It is great article it defiantly makes me to consider and see where I stand. Anyway I will just try to explain where I stand and I need your suggestions. Now I am doing and studying SharePoint .which I love to do, I have been studying it for 9 month and I am still busy with it .i was being a power user of SharePoint and I was lucky to work on SharePoint projects. Now I get a new job at HP which will be junior SharePoint consultant. Well the question is how can I master it? As you know SharePoint is a development platform .So let us see what I know already…
    ASP.Net (I have just simple understanding)
    XML, XSLT (Good Understanding I am busy with this one)
    VB (40% of understanding) or C# (No clue)
    HTML and CSS (Very Good Knowledge)
    JavaScript (Not really good)
    SQ L (Not really good)
    SharePoint out of the box functionality my knowledge is (80%)
    SharePoint Designer (60)
    InfoPath (70%)
    Well now I have a little knowledge of every thing (as they say which is dangerous).Would you please advise me in which way I can grow I love to do all of them but can I? And I am a quick learner and workaholic and I love what I do) .I did some advice specially people who master SharePoint from where I can continue? And how can I structure my knowledge. It seems I am doing a lot and nothing as the same time. I just follow the blogs but I do not post in any of them so please send me your advice by this email (Hilinamulatu@gmail.com)
    From Belguim

  6. Steve,
    Thanks.  Excellent resources...Norvig's site is really fun.  Additionally...as a student who only picked up computer science in college, what resources/advice do you have?  The overwhelming advice that I've gotten (from all) is to just...do it!

  7. I'm a lead developer and I learned mostly on my own.  The advice I would give is the same thing you have all heard: never stop learning.  Oddly enough, that advice applies to all aspects of life.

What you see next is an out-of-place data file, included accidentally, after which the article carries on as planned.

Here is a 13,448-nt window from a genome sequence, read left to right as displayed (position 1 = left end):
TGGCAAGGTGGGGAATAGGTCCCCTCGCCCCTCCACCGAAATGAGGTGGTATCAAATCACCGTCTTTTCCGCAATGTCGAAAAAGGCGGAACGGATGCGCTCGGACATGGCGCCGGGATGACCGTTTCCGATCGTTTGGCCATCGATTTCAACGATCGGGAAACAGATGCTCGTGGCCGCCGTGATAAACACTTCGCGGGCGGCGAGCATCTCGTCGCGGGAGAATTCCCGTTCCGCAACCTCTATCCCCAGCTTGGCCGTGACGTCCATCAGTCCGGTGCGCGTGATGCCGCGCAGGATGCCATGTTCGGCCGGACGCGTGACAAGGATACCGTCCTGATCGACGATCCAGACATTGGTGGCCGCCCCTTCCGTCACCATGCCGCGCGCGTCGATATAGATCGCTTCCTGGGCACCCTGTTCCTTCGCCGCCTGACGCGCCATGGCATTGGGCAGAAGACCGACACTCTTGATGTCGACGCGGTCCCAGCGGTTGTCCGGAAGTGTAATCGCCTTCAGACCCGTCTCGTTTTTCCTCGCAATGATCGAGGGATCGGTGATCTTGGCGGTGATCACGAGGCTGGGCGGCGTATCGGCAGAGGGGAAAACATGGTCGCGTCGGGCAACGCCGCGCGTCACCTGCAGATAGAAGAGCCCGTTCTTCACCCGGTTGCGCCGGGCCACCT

The addendum to that is: don't just study, apply.  Put that knowledge to some use, even if for your own benefit.  For me, nothing sticks in my mind well until I've worked on even a small sample app.

  8. @Franco - Definitely.  10 years is the mimimum, not a maximum.  As Greg says, always keep learning.
    @Adam - I'm not indicting the "21 days" books.  Rather I'm commenting on their sufficiency.  They are a great starting place.  Just don't end there.  You make a good point about the willingness of some to learn.  Programming is something best done when you love it and are willing to put in effort on your own.
    @Jeff/Hilina - The best advice I have in learning to program is in my post linked to off the word "work" in the article above.  To sum it up, make sure you learn more than just the syntax.  Learn operating systems, processor architecture, etc.  Then go out and practice.  Join an open source project or start something of your own.  Success isn't important, the process is.

  9. Thanks Steve
    I am ready to do it but I do not know from where to start but I will figure it out
    Jeff I have the same thing I did Computer science and I find it a bit difficult because after school I did now what I would like to do. Until I get to know SharePoint
    Good Luck

  10. You guys are all crazy. There is no "craft" in programming. If the code is "good enough" then that means it works. The entire app will be re-written in 3 years anyway. Go home early and spend time with the family.

  11. Try maintaining code that is just good enough. I often become disappointed at old code that I have written. (Never mind the disapproval of the old code from others)
     I once spent longer to review a piece of code then the programmer to to make it. Yes it probably worked. But, if it ever had a bug or needed a change, it would take longer to run through the disjointed ramblings of code then it would to rewrite the whole thing.
     I would be dissappointed in a day that I did not learn something. And I have been doing this stuff for 25 years.
     On the other hand, this can not be a 24/7 job. Just be open to learning. Like the article says look at the code that you are working with. Recognize and learn from the good stuff. Recognize and avoid doing the crap.

  12. >>If the code is "good enough" then that means it works.
    Code is for programmers, not for computers.  There is a vast difference between code that works and code that is useable, readable, and maintainable.
    You can learn syntax in a short period but knowing how to create good code takes a long time to master.  Most don't and their code is embarrassingly bad, even if it works on the computer.

  13. @Jeff - We're still using and maintaining test code written a decade ago.  Win32 doesn't change very quickly and so neither do the tests.  In the world of Web development right now 3 years is probably the outset, but even there things will slow down.  Writing "good enough" code is dangerous.  As Mike and Greg point out, it's going to be very expensive in the long run.